An Indian Air Force (IAF) AN-32 plane with 29 people on board has gone missing over the Bay of Bengal amid inclement weather.
The plane took off from Tambaram in Chennai for Port Blair in the Andaman & Nicobar Islands when it lost radar contact around 8:45 am. Its estimated time of arrival in Port Blair was 11.30 am.
Reliable workhorse: that’s how experts describe Antonov-32, is a Russian-origin aircraft that has been in service with the Indian Air Force since 1984. Its design is based on the older AN-26, which first flew in 1969. About 250 AN-32s are in service around the world.
Aircraft are equipped with Weather Radars, that are able to detect adverse weather ahead – including precipitation, turbulence and windshear. It is common airmanship to fly out of bad weather. It is also common practice to divert or deviate when flying towards a storm. The same thing goes for turbulence.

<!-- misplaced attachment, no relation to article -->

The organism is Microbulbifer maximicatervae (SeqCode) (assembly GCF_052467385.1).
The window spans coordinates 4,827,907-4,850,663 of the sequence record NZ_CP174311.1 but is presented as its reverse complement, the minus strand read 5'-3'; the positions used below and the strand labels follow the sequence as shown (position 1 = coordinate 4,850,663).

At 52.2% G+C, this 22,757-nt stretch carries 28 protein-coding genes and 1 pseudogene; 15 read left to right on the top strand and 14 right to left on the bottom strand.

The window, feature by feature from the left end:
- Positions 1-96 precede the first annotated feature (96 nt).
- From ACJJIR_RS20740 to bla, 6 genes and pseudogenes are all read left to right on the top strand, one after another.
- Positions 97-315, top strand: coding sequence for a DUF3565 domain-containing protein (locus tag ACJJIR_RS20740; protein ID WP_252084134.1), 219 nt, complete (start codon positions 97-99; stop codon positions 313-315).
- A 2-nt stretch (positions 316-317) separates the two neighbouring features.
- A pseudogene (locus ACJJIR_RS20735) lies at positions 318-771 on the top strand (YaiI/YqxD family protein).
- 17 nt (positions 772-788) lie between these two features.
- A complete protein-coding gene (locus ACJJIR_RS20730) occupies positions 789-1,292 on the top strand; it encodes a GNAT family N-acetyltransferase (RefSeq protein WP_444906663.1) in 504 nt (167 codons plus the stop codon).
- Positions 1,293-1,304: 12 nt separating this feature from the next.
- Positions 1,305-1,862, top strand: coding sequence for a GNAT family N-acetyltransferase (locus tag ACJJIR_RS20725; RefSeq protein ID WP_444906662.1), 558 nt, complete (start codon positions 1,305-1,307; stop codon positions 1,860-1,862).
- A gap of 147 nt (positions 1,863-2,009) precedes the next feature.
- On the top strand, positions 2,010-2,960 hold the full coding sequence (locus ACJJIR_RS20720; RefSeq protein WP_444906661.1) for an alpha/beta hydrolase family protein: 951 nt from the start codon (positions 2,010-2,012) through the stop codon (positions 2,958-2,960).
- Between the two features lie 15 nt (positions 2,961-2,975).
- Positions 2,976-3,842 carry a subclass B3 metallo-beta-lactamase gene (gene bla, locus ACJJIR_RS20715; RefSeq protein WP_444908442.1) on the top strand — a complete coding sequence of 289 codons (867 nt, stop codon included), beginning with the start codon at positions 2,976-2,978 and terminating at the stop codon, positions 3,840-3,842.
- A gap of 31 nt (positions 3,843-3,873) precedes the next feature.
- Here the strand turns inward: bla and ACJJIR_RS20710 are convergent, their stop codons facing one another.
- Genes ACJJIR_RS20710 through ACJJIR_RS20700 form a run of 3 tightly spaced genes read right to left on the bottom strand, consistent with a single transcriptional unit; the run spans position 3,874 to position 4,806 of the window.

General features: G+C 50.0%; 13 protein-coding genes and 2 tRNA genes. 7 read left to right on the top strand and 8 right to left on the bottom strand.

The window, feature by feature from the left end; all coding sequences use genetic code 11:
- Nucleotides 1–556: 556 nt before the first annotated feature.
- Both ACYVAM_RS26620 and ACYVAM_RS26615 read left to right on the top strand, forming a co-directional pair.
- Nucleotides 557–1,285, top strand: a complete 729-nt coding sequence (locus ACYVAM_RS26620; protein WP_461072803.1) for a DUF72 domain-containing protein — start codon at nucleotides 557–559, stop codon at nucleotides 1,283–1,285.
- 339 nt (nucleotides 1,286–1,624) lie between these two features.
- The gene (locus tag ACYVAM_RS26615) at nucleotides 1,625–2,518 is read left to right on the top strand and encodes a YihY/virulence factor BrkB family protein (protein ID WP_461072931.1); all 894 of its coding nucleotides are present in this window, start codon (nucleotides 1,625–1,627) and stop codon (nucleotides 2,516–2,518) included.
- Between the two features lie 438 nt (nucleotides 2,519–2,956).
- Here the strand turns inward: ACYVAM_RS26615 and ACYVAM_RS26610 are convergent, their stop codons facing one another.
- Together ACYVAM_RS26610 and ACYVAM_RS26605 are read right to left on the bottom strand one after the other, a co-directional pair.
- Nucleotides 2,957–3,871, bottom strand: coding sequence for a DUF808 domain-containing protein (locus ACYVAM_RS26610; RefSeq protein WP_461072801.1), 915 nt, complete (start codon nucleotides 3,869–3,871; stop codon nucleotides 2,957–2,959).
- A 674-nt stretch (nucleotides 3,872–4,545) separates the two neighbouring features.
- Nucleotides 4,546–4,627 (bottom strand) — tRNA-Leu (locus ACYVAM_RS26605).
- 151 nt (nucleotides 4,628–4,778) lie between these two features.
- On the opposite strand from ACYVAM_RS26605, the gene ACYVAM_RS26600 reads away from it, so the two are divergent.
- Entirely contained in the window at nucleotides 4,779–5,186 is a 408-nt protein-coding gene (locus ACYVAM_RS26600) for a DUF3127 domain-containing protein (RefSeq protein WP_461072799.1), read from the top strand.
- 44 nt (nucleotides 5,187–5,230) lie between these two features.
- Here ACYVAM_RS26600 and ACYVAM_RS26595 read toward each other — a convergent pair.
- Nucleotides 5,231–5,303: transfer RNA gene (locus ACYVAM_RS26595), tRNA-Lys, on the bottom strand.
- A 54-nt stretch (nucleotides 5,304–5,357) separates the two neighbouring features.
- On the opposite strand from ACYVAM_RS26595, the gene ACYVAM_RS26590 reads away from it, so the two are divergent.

Aircraft turbulence can be of many types — ranging from a light chop, that will spill your coffee, to heavy turbulence that will throw you and your luggage around. All aircraft are designed to flex up and down during flight, which helps absorbs moderate and even heavy turbulence without causing any damage to the air frame. Aircraft do not fall out of the skies due to turbulence, however, that doesn’t mean that it can never happen.
Defence Minister Manohar Parrikar said efforts are on to trace the IAF AN 32 aircraft.
Tamil Nadu Coastal Security Group has deployed 12 fast moving interceptors from Chennai to Rameshwaram region to assist in search operations.
The aircraft can fly for up to four hours without refuelling.
A major search and rescue operation has been launched by the Indian Navy in the Bay of Bengal.
Indian Navy has launched one submarine for underwater detection of any transmission or signal of missing IAF aircraft AN-32.